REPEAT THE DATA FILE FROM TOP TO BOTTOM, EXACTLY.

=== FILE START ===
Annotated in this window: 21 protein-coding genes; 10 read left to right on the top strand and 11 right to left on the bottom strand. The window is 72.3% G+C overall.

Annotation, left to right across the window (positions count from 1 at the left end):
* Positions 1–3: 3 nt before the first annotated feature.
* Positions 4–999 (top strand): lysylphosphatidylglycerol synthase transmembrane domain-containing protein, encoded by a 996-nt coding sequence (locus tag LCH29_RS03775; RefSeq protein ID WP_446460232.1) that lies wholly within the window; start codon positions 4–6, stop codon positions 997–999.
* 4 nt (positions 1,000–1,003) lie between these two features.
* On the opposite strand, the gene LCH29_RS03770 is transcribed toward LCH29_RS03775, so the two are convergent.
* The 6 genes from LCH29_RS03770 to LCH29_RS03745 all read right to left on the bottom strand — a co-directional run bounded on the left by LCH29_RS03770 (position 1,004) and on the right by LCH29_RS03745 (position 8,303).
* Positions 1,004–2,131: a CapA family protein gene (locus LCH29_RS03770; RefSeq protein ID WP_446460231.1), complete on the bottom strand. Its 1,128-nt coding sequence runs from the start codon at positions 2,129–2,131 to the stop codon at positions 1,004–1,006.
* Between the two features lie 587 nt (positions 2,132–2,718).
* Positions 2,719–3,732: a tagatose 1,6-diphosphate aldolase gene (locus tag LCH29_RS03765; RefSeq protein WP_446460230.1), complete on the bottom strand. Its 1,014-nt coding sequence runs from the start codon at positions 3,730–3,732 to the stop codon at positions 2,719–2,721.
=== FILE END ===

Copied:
Annotated in this window: 21 protein-coding genes; 10 read left to right on the top strand and 11 right to left on the bottom strand. The window is 72.3% G+C overall.

Annotation, left to right across the window (positions count from 1 at the left end):
* Positions 1–3: 3 nt before the first annotated feature.
* Positions 4–999 (top strand): lysylphosphatidylglycerol synthase transmembrane domain-containing protein, encoded by a 996-nt coding sequence (locus tag LCH29_RS03775; RefSeq protein ID WP_446460232.1) that lies wholly within the window; start codon positions 4–6, stop codon positions 997–999.
* 4 nt (positions 1,000–1,003) lie between these two features.
* On the opposite strand, the gene LCH29_RS03770 is transcribed toward LCH29_RS03775, so the two are convergent.
* The 6 genes from LCH29_RS03770 to LCH29_RS03745 all read right to left on the bottom strand — a co-directional run bounded on the left by LCH29_RS03770 (position 1,004) and on the right by LCH29_RS03745 (position 8,303).
* Positions 1,004–2,131: a CapA family protein gene (locus LCH29_RS03770; RefSeq protein ID WP_446460231.1), complete on the bottom strand. Its 1,128-nt coding sequence runs from the start codon at positions 2,129–2,131 to the stop codon at positions 1,004–1,006.
* Between the two features lie 587 nt (positions 2,132–2,718).
* Positions 2,719–3,732: a tagatose 1,6-diphosphate aldolase gene (locus tag LCH29_RS03765; RefSeq protein WP_446460230.1), complete on the bottom strand. Its 1,014-nt coding sequence runs from the start codon at positions 3,730–3,732 to the stop codon at positions 2,719–2,721.